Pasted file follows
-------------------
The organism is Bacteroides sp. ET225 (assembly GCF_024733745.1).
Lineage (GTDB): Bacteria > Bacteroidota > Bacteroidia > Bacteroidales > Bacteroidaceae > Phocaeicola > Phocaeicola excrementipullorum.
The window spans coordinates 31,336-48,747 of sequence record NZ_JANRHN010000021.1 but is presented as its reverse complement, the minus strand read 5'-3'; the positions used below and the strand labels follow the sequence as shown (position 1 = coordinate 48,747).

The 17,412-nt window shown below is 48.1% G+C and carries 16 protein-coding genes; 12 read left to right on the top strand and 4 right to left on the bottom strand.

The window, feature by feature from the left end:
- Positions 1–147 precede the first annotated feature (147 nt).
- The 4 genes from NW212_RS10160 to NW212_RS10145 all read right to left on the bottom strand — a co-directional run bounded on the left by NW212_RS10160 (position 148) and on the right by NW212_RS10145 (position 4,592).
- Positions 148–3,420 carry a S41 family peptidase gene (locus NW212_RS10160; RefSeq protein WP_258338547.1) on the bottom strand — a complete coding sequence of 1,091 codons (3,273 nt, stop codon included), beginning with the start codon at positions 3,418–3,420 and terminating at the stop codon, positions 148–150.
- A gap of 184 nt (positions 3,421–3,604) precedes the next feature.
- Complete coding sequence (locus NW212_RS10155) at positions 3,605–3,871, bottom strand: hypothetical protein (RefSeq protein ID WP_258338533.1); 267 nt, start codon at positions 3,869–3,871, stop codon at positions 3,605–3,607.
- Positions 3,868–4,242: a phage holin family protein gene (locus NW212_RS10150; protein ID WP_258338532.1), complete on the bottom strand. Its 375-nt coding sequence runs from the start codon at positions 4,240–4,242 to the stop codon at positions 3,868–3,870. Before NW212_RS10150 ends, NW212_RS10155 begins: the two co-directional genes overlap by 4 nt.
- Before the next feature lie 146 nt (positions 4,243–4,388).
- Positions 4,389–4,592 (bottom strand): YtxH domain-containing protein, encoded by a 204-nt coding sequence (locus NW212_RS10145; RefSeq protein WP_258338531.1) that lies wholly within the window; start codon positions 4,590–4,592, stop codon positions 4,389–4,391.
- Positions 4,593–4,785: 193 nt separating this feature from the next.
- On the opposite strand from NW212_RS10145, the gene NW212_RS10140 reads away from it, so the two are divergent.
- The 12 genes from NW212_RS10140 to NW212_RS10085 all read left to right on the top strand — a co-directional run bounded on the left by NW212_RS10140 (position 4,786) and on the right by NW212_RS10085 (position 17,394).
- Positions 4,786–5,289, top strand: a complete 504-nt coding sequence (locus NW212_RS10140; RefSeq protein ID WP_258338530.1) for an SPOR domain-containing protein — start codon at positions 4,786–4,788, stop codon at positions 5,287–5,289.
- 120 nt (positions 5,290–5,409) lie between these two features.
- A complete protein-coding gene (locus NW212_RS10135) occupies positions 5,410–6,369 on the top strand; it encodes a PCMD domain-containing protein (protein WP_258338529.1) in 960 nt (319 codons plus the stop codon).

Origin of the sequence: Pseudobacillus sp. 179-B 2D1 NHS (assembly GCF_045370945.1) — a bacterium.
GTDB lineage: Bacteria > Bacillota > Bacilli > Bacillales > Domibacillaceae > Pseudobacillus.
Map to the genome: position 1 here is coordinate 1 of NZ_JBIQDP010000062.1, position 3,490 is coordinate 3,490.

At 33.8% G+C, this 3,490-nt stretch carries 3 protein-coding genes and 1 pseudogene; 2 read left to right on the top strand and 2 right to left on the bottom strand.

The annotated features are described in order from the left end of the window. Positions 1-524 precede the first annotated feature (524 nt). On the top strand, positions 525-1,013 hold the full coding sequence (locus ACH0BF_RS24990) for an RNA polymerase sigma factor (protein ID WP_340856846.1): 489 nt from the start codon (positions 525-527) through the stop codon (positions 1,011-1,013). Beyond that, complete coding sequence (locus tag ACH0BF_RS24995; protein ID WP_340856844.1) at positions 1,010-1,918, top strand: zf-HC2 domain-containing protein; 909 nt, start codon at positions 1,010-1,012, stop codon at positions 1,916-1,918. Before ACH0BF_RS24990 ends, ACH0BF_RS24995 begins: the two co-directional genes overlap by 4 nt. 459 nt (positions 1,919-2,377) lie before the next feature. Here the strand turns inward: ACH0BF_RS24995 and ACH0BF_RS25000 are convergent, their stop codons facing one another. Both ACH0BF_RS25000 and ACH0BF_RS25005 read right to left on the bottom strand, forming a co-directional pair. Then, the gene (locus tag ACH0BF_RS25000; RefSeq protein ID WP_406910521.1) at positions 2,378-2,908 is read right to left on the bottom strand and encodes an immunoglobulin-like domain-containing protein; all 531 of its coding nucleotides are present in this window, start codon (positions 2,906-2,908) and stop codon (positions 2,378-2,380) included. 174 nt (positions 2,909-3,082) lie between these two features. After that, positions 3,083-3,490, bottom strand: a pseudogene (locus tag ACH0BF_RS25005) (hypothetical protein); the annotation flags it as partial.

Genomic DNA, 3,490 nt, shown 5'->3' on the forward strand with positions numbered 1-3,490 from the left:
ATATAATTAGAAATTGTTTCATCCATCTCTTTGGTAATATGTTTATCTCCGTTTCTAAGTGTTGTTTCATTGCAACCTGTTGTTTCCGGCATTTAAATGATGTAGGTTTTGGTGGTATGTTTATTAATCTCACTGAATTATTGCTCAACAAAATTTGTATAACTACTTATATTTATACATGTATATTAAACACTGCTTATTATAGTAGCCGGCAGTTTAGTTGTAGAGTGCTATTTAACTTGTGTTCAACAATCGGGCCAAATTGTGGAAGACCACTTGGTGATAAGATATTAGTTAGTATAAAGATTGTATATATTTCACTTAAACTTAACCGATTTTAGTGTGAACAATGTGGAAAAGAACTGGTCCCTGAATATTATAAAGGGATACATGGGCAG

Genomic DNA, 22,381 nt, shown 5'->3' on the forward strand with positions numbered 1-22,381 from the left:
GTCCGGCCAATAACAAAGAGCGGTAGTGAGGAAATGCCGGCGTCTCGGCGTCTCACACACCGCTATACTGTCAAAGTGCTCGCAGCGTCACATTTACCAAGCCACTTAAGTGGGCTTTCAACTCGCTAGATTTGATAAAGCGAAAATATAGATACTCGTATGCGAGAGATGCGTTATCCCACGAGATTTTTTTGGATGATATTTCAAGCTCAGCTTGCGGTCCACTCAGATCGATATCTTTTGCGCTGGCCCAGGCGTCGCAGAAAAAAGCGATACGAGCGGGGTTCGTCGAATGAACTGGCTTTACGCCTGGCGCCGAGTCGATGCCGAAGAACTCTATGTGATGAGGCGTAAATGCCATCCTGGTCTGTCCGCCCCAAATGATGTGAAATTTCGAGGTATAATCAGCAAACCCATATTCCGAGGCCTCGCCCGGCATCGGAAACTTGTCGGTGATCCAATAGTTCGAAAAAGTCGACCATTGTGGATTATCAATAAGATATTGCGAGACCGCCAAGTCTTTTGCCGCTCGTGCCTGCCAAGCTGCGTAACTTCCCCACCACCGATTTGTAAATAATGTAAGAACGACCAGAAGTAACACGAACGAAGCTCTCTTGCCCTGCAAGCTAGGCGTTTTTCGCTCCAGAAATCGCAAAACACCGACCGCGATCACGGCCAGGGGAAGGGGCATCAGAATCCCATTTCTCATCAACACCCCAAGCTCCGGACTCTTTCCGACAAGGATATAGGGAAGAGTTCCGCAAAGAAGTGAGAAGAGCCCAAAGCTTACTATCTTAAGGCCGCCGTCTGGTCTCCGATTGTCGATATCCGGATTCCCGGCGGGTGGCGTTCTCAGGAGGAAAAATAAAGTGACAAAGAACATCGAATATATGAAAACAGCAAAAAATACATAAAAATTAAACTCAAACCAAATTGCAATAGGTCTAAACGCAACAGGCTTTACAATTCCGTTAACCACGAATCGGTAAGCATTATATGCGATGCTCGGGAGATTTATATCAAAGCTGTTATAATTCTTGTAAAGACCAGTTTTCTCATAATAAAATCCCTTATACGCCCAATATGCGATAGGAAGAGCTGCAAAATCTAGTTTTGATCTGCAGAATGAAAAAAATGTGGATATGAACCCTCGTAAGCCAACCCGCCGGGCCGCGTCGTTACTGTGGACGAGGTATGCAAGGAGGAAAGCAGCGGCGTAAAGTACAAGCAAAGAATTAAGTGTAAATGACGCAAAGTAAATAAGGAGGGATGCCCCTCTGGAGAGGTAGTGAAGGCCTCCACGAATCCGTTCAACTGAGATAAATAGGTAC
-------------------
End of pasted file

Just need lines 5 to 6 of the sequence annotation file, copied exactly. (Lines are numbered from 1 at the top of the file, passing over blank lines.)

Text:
The window, feature by feature from the left end:
- Positions 1–147 precede the first annotated feature (147 nt).